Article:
15. Even beyond partisanship, the fact that government policy can radically shift based on when someone dies is a major flaw in our system. The modern party system and method of nominating vice presidents has somewhat blunted the impact of Presidential deaths. Tyler and Andrew Johnson were much different than their predecessors, but Lyndon Johnson was relatively similar ideologically to Kennedy if much more aggressive and effective than Kennedy might have been. But we haven’t solved this problem with SCOTUS.

    1. What is the ‘problem’ with SCoTUS? Lack of ideological agreement? I thought we wanted intellectual diversity.

      1. The problem I’m identifying is that government policy can experience massive change by sheer luck of one person living or dying at a certain time.

        1. LTG, that is true, I agree = government policy can experience massive change by sheer luck of one person living or dying at a certain time

          I mean, just consider the ‘switch in time’. 🙂

    2. But we haven’t solved this problem with SCOTUS.

      The proposal for 18-year terms for SCOTUS justice would mostly solve the problem. And therefore, I assume it has virtually no chance of ever being enacted.

      1. No, it wouldn’t particularly change the situation, you’d still have cases where the Supreme court was closely balanced, and Justices would still be mortal.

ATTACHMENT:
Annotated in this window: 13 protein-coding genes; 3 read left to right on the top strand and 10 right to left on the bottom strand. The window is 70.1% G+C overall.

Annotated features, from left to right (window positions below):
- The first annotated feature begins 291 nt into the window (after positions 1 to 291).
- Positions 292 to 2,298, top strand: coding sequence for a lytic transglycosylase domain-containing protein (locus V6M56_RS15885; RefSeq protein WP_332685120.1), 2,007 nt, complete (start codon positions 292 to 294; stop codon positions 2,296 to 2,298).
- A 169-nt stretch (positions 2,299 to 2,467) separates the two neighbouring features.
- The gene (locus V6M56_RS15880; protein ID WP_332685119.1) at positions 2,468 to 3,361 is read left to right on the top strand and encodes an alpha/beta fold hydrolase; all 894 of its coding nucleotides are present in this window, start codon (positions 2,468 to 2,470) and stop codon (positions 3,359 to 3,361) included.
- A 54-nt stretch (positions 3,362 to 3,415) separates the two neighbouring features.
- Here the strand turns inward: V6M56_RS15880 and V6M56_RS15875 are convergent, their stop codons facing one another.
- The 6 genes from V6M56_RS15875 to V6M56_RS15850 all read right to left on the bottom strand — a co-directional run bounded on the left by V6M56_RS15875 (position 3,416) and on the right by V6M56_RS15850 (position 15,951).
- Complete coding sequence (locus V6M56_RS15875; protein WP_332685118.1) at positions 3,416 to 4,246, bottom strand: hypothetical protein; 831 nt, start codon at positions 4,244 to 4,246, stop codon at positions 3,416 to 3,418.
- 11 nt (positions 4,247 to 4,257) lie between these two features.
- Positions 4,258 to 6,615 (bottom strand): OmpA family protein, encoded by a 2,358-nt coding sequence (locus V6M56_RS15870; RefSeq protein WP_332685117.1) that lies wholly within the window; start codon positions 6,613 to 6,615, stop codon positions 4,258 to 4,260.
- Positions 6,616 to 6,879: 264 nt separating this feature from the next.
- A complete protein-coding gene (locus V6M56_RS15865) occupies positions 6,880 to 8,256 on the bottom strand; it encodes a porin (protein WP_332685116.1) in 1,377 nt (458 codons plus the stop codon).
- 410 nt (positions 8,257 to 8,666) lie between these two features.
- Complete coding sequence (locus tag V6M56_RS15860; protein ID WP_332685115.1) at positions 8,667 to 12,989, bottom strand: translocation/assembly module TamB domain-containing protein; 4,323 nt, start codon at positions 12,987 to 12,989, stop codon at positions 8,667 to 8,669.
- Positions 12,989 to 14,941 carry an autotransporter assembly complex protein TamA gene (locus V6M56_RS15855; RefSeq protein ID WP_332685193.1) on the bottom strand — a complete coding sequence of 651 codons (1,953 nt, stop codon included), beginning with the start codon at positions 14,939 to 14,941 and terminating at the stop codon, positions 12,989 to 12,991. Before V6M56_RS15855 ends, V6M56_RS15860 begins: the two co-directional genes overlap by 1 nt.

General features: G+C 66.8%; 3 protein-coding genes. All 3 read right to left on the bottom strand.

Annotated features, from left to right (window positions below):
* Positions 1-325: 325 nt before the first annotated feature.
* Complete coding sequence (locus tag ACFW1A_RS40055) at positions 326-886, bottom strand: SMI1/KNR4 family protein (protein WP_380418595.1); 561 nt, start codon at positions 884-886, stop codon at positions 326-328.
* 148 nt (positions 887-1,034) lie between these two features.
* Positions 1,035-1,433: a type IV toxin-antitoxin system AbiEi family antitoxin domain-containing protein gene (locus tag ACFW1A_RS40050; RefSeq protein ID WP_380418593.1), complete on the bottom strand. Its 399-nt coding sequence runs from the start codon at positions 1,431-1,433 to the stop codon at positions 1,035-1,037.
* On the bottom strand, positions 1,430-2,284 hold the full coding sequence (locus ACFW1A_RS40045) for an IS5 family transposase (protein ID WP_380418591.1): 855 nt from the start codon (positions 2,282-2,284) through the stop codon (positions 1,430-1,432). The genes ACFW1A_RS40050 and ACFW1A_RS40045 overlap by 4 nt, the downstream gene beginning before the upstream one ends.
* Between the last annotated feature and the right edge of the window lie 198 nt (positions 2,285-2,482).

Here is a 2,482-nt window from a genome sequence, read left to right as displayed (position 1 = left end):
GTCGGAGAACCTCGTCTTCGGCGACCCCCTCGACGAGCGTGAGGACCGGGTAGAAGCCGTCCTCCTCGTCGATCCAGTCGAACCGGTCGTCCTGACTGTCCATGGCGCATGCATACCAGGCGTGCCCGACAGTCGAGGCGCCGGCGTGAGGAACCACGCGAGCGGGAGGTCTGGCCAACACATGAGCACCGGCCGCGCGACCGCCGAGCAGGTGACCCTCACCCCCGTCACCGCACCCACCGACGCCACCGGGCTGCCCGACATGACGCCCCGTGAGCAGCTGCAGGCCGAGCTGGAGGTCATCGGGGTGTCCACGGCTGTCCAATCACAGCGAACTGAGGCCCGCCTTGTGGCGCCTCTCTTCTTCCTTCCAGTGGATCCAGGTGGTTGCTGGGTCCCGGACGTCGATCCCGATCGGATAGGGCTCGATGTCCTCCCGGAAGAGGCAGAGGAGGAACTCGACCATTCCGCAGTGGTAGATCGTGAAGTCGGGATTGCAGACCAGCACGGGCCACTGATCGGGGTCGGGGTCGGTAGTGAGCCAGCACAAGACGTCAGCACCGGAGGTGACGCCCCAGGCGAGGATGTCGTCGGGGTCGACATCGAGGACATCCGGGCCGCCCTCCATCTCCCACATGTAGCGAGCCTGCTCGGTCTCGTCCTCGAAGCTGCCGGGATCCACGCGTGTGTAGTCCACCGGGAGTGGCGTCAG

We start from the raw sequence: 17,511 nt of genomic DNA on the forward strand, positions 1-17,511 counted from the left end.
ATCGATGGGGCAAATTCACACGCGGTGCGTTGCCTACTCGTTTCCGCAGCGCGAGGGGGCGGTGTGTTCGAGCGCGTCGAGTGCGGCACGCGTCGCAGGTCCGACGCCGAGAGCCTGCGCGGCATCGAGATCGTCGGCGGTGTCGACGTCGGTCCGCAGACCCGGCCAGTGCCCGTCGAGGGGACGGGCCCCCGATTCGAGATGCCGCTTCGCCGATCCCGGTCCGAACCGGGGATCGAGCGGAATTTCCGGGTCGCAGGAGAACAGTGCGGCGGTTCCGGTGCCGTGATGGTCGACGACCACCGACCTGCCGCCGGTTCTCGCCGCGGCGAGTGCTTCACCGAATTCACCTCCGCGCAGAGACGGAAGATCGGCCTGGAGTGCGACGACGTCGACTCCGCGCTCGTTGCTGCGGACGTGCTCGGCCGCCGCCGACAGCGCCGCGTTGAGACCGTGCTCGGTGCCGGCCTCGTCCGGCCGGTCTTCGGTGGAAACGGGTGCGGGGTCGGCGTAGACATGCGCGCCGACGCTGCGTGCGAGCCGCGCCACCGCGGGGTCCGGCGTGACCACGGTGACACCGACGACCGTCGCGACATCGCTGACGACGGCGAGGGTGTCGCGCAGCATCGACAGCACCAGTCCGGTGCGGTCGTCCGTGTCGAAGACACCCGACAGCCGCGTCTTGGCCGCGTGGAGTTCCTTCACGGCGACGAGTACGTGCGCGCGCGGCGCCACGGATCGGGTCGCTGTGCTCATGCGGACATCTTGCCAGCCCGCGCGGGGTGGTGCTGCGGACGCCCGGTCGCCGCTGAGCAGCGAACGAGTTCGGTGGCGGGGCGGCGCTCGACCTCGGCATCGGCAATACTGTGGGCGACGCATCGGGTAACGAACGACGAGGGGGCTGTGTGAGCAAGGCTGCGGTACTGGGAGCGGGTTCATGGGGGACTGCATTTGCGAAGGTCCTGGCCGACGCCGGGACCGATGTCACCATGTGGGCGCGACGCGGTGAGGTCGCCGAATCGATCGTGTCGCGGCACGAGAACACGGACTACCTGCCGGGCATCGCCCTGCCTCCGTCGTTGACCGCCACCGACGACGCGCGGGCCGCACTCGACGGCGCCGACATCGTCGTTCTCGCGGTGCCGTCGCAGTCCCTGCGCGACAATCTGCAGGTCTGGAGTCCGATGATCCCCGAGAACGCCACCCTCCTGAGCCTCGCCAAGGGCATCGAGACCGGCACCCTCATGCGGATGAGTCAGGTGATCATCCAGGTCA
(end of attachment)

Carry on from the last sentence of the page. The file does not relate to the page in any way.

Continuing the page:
1. Yes, but (a) they would be younger and thus less likely to die, and (b) there would be guaranteed to be another nomination in no more than two years anyway, so the closely balanced nature of the court would always be in flux. (And the one who died would most likely be one who was leaving the court soon through expiration of his term anyway.)

  16. Remember when Biden got accused of sexual assault and the media refused to cover it? Nothing more has happened there. Just your occasional reminder on how things actually work…

    1. Remember when Biden got accused of sexual assault and the media refused to cover it?

      No. And you don’t either, since if the media refused to cover a story you wouldn’t know about it.

  17. Justice Breyer is healthy, robust, and sharp-witted, as usual. If he wants my advice, I’d suggest he tell all these officious meddlers to “Leave me the hell alone!”

    1. I doubt Justice Breyer is much in the market for pointers from Volokh-following clingers.

  18. Am I they only one who suspects that the “suggestions” the RBG retire for the good of the “cause” motivated her to stay?

    1. She said a bunch of times she liked the job and wanted to keep doing it as long as possible. I don’t think we need more motivation than that to explain it.

  19. Have we really learned nothing over the past year about how well it works to hector people into doing stuff? Like, c’mon, people.

    This is the sort of thing that pushes people to act exactly the opposite way. Is Breyer better than that? Probably. Does this make it easier for him to feel like he’s making his own decision? Not at all.

    You can’t force this stuff on people, it’s gross when you try, and it runs serious risk of backfiring. Breyer is not ignorant of the political and legal situation. Try to force things, tho, and he might get aggravated enough to put a foot down.

    1. I refer the gentleman to my comment immediately above.